Saturday, August 15, 2009

Matthias Meeker, father of William (cousin of Samuel), gives hope during the plague of 1793, William Parson Meeker cont.

Matthias Meeker (1744-1832), father of William Parson Meeker and brother of the sitter’s father Captain Samuel Meeker, leads Springfield NJ in giving hope to the citizens of Philadelphia in 1793.

The yellow fever raged through Philadelphia in the year 1793 and the citizens could find no refuge in other cities and towns…

“While our citizens were proscribed in several cities and towns—hunted up like felons in some— debarred admittance and turned back in others….it is with extreme satisfaction I have to record a conduct totally different, which ought to make a strong impression on the minds of the people of Philadelphia, and call forth lively emotions of gratitude.
…At Woodbury, in NJ, at an early period of the disorder, a meeting was held for the purpose of determining on what steps were requisite to be taken…A respectable number of the inhabitants of Springfield, in NJ, met and after full consideration of the distresses of our citizens, passed a resolve, offering their town as an asylum to the people flying from Philadelphia and directing their committee to provide a suitable place as an hospital for the sick. The Rev. J. Artsdalen, Matthias Meeker, and Matthias Denman, took the lead in this honourable business.” From "Miscellaneous Essays Matthew Carey" ~Originally published Philadelphia, 1830~ Ayer Publishing 1966 p. 64
William Parson Meeker, first cousin to Samuel and involved in the firm of Meeker, Denman & Co. of Philadelphia, was also painted by Gilbert Stuart (see last two entries). The similarity of dress in the two portraits of William and Samuel~ high neck cloth, ruffled shirt, waistcoat and overcoat, and hair pulled back with a ribbon …provides compelling indication that the two portraits were painted at about the same time. It may be speculated that these two men, the 'older gentleman and his younger cousin', flush with family/new-found wealth and co-partners in their shipping firm, commissioned Stuart to do their “likeness”. This signaled the ultimate in social and economic success. Appropriately, Samuel Meeker, being older and I speculate the head of the firm, commissioned a slightly more formal, expensive portrait (with accents of sky, drapery, and paperwork in his hand.)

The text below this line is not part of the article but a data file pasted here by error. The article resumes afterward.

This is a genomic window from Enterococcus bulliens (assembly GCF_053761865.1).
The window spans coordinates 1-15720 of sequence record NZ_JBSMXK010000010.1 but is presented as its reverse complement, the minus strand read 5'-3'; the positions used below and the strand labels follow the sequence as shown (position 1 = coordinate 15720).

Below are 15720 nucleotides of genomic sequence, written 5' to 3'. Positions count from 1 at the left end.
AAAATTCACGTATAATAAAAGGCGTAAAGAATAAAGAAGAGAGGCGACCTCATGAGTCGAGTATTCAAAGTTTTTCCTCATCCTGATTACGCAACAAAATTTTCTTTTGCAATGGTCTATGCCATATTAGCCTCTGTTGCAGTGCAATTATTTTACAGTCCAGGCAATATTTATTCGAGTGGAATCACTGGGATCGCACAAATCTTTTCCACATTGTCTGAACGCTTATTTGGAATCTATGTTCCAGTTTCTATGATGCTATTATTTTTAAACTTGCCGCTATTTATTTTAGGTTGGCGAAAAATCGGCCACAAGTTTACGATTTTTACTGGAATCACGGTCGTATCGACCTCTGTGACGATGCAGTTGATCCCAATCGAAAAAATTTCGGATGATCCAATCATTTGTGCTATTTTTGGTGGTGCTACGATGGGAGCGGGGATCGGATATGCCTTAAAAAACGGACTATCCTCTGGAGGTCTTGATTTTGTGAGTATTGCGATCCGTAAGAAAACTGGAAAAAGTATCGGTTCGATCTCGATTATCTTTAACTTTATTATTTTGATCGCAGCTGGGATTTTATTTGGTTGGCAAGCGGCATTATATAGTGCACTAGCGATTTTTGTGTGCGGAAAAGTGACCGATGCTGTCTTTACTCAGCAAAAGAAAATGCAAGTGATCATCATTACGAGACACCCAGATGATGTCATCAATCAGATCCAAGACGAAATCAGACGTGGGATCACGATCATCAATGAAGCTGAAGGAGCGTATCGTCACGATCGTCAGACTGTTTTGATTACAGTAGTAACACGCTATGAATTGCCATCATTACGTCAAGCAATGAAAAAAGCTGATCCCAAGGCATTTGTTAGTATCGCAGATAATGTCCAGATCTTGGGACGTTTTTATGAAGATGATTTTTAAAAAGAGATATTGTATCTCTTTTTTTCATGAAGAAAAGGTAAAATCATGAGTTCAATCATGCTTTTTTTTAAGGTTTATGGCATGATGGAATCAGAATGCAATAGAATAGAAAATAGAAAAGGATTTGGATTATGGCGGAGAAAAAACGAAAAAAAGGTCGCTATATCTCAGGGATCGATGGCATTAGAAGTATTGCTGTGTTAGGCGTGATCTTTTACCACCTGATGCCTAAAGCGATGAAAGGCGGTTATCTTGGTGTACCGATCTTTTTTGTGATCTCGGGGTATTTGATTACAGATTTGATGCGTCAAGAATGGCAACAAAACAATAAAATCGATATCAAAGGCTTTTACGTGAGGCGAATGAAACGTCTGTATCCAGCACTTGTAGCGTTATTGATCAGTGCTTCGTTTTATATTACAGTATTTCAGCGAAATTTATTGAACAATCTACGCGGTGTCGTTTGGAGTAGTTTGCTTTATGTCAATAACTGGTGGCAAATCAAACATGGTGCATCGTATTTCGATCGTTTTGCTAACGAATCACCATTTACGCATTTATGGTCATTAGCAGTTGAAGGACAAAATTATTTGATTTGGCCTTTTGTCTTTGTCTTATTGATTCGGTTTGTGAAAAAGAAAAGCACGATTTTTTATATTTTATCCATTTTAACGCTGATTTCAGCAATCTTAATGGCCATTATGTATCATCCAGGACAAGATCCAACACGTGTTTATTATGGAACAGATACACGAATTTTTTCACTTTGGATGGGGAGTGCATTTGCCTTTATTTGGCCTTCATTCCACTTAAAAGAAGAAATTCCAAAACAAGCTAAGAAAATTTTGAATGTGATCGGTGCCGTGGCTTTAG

This room, in a five-bay, two-and-one-half-story stuccoed stone house with gable roof, built by Mr. Deshler in Germantown on the Schuylkill River in about 1777, was rented to President Washington during the yellow fever outbreaks in Philadelphia.
Here you can see how a portrait was typically hung in this time period. The portrait of Isaac Franks (1759-1822) (above fireplace mantel) is by Gilbert Stuart.

From Lawrence Park:

Colonel Isaac Franks
Portrait by Gilbert Stuart Germantown 1802

Isaac Franks was a son of Moses and Sarah Franks of New York City, and served under Washington during the whole of the Revolution, during which he received several wounds. After the peace of 1783 he filled various civil commissions. In 1782 he married Mary Davison of Philadelphia, and lived in Germantown, Pennsylvania, and at the time of his death was prothonotary of the Supreme Court of Philadelphia. About 1805 he removed to Ephrata, and about 1815 to Philadelphia. It was to Franks' house in Germantown that Washington retired from Philadelphia during the yellow fever epidemic.

It can be easily speculated that Samuel Meeker and others from the family retired to their country villa on the banks of the Schuylkill River. This villa was called "Fountain Green." More on that later!



einbildungskraft said...

Small note of interest pertaining to the Deshler house, by my colleague David, he writes;
Beth - you have to stop enticing me with all this information featured so eloquently and, yes, completely on your site. Yes - it is all featured! (Ach!! Iche freue mich! Beth)

Now to your most recent entry - the portrait in the David Deshler home - believe it or not - the cousin to Catherine Wister Miles. David's father - also named David married the sister of Catherine's father John Wister - and when he, David, Jr. came to America, he went to work in his uncle's (John Wister) firm.
(It is unclear to me whether Deshler is the cousin, or Isaac Franks, maybe David can comment to this question. the editor :-)

Maureen said...

Curiouser and curiouser.

emikk said...

I don't know about this painting!

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